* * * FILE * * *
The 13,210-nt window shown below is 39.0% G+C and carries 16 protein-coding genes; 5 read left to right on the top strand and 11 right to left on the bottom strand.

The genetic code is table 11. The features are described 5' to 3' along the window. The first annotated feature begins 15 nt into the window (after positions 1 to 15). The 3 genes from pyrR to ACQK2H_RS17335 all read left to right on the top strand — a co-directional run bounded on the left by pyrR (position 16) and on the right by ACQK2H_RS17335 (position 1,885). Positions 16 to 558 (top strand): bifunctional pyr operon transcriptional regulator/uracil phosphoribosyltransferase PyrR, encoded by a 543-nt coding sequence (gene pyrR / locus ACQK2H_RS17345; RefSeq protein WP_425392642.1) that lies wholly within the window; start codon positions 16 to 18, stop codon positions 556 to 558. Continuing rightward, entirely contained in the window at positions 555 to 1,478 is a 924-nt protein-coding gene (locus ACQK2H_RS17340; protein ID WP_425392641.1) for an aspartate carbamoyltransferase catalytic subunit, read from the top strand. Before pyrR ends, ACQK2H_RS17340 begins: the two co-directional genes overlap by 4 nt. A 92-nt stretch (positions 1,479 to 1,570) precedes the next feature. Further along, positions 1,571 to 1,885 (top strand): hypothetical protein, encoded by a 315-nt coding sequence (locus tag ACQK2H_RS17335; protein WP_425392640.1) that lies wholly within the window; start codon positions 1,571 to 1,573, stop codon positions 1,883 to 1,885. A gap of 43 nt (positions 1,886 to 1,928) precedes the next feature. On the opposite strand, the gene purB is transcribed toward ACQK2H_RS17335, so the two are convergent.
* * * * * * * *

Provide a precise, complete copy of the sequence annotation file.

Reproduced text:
The 13,210-nt window shown below is 39.0% G+C and carries 16 protein-coding genes; 5 read left to right on the top strand and 11 right to left on the bottom strand.

The genetic code is table 11. The features are described 5' to 3' along the window. The first annotated feature begins 15 nt into the window (after positions 1 to 15). The 3 genes from pyrR to ACQK2H_RS17335 all read left to right on the top strand — a co-directional run bounded on the left by pyrR (position 16) and on the right by ACQK2H_RS17335 (position 1,885). Positions 16 to 558 (top strand): bifunctional pyr operon transcriptional regulator/uracil phosphoribosyltransferase PyrR, encoded by a 543-nt coding sequence (gene pyrR / locus ACQK2H_RS17345; RefSeq protein WP_425392642.1) that lies wholly within the window; start codon positions 16 to 18, stop codon positions 556 to 558. Continuing rightward, entirely contained in the window at positions 555 to 1,478 is a 924-nt protein-coding gene (locus ACQK2H_RS17340; protein ID WP_425392641.1) for an aspartate carbamoyltransferase catalytic subunit, read from the top strand. Before pyrR ends, ACQK2H_RS17340 begins: the two co-directional genes overlap by 4 nt. A 92-nt stretch (positions 1,479 to 1,570) precedes the next feature. Further along, positions 1,571 to 1,885 (top strand): hypothetical protein, encoded by a 315-nt coding sequence (locus tag ACQK2H_RS17335; protein WP_425392640.1) that lies wholly within the window; start codon positions 1,571 to 1,573, stop codon positions 1,883 to 1,885. A gap of 43 nt (positions 1,886 to 1,928) precedes the next feature. On the opposite strand, the gene purB is transcribed toward ACQK2H_RS17335, so the two are convergent.